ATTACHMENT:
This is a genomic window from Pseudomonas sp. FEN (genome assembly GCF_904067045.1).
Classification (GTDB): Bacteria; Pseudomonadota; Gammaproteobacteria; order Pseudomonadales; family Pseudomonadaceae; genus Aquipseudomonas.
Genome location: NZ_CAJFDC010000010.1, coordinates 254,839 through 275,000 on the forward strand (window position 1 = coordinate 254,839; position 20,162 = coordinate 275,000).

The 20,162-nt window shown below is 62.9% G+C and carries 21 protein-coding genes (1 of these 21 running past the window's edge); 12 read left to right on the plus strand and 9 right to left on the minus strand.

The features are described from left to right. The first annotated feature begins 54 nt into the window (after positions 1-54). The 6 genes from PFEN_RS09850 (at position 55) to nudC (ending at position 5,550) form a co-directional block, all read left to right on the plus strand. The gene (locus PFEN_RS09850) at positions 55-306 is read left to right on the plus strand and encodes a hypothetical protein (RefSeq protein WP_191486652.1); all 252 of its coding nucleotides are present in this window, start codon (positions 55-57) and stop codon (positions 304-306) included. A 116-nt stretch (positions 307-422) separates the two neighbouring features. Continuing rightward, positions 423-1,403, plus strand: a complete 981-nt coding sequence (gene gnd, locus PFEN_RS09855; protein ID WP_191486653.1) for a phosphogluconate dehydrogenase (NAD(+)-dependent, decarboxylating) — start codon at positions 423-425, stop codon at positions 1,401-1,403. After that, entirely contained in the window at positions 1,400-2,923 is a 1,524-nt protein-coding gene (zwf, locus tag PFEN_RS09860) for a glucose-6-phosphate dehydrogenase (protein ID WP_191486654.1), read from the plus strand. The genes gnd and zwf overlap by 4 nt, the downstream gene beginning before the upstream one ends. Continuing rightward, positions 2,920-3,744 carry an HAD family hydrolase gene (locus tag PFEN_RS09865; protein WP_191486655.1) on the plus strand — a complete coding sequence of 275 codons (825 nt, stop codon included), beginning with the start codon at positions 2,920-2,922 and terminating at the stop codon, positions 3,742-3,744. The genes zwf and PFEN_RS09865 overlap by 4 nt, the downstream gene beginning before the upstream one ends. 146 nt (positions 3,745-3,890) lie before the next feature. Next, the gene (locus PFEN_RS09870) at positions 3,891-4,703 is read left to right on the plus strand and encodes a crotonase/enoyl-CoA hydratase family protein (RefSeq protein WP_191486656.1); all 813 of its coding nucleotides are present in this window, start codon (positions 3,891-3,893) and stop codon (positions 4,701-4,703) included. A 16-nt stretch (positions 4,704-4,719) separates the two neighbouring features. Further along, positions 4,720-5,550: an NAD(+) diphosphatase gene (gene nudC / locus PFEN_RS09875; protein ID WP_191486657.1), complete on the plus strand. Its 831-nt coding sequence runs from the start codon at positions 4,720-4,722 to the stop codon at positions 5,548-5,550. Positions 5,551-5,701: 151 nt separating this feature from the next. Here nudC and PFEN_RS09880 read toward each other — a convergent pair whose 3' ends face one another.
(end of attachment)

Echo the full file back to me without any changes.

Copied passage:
This is a genomic window from Pseudomonas sp. FEN (genome assembly GCF_904067045.1).
Classification (GTDB): Bacteria; Pseudomonadota; Gammaproteobacteria; order Pseudomonadales; family Pseudomonadaceae; genus Aquipseudomonas.
Genome location: NZ_CAJFDC010000010.1, coordinates 254,839 through 275,000 on the forward strand (window position 1 = coordinate 254,839; position 20,162 = coordinate 275,000).

The 20,162-nt window shown below is 62.9% G+C and carries 21 protein-coding genes (1 of these 21 running past the window's edge); 12 read left to right on the plus strand and 9 right to left on the minus strand.

The features are described from left to right. The first annotated feature begins 54 nt into the window (after positions 1-54). The 6 genes from PFEN_RS09850 (at position 55) to nudC (ending at position 5,550) form a co-directional block, all read left to right on the plus strand. The gene (locus PFEN_RS09850) at positions 55-306 is read left to right on the plus strand and encodes a hypothetical protein (RefSeq protein WP_191486652.1); all 252 of its coding nucleotides are present in this window, start codon (positions 55-57) and stop codon (positions 304-306) included. A 116-nt stretch (positions 307-422) separates the two neighbouring features. Continuing rightward, positions 423-1,403, plus strand: a complete 981-nt coding sequence (gene gnd, locus PFEN_RS09855; protein ID WP_191486653.1) for a phosphogluconate dehydrogenase (NAD(+)-dependent, decarboxylating) — start codon at positions 423-425, stop codon at positions 1,401-1,403. After that, entirely contained in the window at positions 1,400-2,923 is a 1,524-nt protein-coding gene (zwf, locus tag PFEN_RS09860) for a glucose-6-phosphate dehydrogenase (protein ID WP_191486654.1), read from the plus strand. The genes gnd and zwf overlap by 4 nt, the downstream gene beginning before the upstream one ends. Continuing rightward, positions 2,920-3,744 carry an HAD family hydrolase gene (locus tag PFEN_RS09865; protein WP_191486655.1) on the plus strand — a complete coding sequence of 275 codons (825 nt, stop codon included), beginning with the start codon at positions 2,920-2,922 and terminating at the stop codon, positions 3,742-3,744. The genes zwf and PFEN_RS09865 overlap by 4 nt, the downstream gene beginning before the upstream one ends. 146 nt (positions 3,745-3,890) lie before the next feature. Next, the gene (locus PFEN_RS09870) at positions 3,891-4,703 is read left to right on the plus strand and encodes a crotonase/enoyl-CoA hydratase family protein (RefSeq protein WP_191486656.1); all 813 of its coding nucleotides are present in this window, start codon (positions 3,891-3,893) and stop codon (positions 4,701-4,703) included. A 16-nt stretch (positions 4,704-4,719) separates the two neighbouring features. Further along, positions 4,720-5,550: an NAD(+) diphosphatase gene (gene nudC / locus PFEN_RS09875; protein ID WP_191486657.1), complete on the plus strand. Its 831-nt coding sequence runs from the start codon at positions 4,720-4,722 to the stop codon at positions 5,548-5,550. Positions 5,551-5,701: 151 nt separating this feature from the next. Here nudC and PFEN_RS09880 read toward each other — a convergent pair whose 3' ends face one another.